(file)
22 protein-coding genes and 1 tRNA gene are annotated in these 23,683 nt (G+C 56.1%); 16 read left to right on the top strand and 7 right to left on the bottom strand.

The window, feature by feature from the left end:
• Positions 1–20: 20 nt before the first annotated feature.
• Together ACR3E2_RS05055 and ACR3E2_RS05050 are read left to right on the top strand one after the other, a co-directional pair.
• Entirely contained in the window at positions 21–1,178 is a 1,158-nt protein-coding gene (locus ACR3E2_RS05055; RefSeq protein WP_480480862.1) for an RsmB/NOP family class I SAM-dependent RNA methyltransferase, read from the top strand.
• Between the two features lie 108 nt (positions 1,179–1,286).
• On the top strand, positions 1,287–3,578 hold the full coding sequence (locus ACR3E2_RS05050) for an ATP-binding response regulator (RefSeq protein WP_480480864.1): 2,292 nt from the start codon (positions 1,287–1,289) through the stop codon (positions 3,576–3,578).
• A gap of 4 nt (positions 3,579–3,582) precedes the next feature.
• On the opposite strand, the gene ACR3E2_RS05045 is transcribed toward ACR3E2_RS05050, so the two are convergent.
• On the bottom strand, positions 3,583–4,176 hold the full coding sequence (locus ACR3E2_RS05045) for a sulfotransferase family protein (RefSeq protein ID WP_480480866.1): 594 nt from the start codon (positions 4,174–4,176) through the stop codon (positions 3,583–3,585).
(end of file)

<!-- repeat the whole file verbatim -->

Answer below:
22 protein-coding genes and 1 tRNA gene are annotated in these 23,683 nt (G+C 56.1%); 16 read left to right on the top strand and 7 right to left on the bottom strand.

The window, feature by feature from the left end:
• Positions 1–20: 20 nt before the first annotated feature.
• Together ACR3E2_RS05055 and ACR3E2_RS05050 are read left to right on the top strand one after the other, a co-directional pair.
• Entirely contained in the window at positions 21–1,178 is a 1,158-nt protein-coding gene (locus ACR3E2_RS05055; RefSeq protein WP_480480862.1) for an RsmB/NOP family class I SAM-dependent RNA methyltransferase, read from the top strand.
• Between the two features lie 108 nt (positions 1,179–1,286).
• On the top strand, positions 1,287–3,578 hold the full coding sequence (locus ACR3E2_RS05050) for an ATP-binding response regulator (RefSeq protein WP_480480864.1): 2,292 nt from the start codon (positions 1,287–1,289) through the stop codon (positions 3,576–3,578).
• A gap of 4 nt (positions 3,579–3,582) precedes the next feature.
• On the opposite strand, the gene ACR3E2_RS05045 is transcribed toward ACR3E2_RS05050, so the two are convergent.
• On the bottom strand, positions 3,583–4,176 hold the full coding sequence (locus ACR3E2_RS05045) for a sulfotransferase family protein (RefSeq protein ID WP_480480866.1): 594 nt from the start codon (positions 4,174–4,176) through the stop codon (positions 3,583–3,585).